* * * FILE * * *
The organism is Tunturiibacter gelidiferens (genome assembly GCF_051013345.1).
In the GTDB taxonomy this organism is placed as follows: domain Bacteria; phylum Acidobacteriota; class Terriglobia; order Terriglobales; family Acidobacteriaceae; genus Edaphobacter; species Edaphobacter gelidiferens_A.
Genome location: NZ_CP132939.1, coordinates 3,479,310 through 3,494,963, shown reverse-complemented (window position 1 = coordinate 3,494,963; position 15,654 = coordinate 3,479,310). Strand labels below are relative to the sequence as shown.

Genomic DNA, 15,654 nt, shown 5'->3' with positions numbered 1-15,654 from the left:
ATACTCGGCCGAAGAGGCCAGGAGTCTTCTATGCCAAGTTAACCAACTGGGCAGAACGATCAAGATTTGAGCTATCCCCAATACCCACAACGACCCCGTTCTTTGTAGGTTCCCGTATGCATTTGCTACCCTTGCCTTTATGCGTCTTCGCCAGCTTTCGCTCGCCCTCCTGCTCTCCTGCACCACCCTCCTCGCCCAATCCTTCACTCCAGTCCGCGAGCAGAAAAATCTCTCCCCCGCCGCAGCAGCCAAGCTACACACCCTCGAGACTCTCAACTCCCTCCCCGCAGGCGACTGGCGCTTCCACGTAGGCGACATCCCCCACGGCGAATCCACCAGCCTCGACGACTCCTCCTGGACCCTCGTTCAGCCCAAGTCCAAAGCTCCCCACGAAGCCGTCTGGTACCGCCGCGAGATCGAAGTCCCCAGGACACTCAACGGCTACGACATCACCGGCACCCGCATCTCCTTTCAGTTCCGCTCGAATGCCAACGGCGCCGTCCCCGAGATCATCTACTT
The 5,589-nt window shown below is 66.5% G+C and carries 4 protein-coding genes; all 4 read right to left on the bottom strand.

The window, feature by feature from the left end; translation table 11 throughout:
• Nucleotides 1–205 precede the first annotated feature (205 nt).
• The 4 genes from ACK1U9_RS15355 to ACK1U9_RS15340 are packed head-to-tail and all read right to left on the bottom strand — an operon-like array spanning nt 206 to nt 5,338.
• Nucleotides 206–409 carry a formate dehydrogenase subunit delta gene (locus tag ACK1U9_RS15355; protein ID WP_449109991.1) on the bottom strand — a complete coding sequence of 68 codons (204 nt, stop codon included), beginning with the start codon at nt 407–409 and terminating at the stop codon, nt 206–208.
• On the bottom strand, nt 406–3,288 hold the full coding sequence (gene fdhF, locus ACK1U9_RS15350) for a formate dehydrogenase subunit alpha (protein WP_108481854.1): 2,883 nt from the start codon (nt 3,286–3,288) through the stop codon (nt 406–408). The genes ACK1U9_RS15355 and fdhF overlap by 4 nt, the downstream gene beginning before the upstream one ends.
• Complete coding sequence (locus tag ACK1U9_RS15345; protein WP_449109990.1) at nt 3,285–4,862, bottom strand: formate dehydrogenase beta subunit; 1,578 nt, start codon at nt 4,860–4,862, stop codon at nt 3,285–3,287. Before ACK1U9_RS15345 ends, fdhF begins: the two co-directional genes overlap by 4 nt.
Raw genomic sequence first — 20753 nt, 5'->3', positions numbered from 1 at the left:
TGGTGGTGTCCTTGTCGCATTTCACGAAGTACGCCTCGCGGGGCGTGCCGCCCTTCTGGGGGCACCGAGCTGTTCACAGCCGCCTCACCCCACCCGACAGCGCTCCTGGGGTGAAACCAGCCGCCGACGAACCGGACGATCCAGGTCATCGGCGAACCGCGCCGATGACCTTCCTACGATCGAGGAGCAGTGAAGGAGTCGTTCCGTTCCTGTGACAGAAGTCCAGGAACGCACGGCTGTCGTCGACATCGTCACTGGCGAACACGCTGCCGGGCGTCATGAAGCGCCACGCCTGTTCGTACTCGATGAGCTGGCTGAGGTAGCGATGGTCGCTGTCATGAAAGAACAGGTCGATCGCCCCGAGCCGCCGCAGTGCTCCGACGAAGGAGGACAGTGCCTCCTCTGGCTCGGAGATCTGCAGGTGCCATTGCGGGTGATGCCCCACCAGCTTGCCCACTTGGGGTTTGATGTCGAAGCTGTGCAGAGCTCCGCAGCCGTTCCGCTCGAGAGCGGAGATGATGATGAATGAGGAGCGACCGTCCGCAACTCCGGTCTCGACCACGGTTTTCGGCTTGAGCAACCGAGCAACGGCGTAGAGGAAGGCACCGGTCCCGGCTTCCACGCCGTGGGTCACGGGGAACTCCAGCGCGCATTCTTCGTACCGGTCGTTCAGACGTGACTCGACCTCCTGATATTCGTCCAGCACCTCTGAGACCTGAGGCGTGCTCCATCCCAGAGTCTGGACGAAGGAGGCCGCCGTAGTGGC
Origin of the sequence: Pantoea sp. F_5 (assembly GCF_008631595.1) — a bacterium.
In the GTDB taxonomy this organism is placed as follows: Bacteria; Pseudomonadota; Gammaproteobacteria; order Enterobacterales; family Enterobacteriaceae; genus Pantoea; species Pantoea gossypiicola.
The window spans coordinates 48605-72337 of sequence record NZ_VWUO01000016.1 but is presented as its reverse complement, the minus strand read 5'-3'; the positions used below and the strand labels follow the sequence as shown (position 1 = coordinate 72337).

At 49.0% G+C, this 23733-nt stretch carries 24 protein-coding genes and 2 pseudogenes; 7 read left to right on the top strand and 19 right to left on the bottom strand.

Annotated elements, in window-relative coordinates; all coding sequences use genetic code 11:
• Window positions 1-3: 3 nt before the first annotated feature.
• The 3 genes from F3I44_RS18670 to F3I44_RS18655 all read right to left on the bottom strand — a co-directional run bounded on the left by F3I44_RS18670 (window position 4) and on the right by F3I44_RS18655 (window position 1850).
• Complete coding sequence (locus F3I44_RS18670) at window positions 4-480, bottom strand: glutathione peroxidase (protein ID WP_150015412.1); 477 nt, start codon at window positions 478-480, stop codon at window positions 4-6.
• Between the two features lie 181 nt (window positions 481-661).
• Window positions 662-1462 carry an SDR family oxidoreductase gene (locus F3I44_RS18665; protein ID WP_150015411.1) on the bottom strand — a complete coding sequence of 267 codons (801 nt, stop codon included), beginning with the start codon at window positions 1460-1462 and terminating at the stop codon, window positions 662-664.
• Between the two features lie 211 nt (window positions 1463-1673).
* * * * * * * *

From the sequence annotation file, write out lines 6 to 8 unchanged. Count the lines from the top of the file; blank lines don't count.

The 5,589-nt window shown below is 66.5% G+C and carries 4 protein-coding genes; all 4 read right to left on the bottom strand.

The window, feature by feature from the left end; translation table 11 throughout:
• Nucleotides 1–205 precede the first annotated feature (205 nt).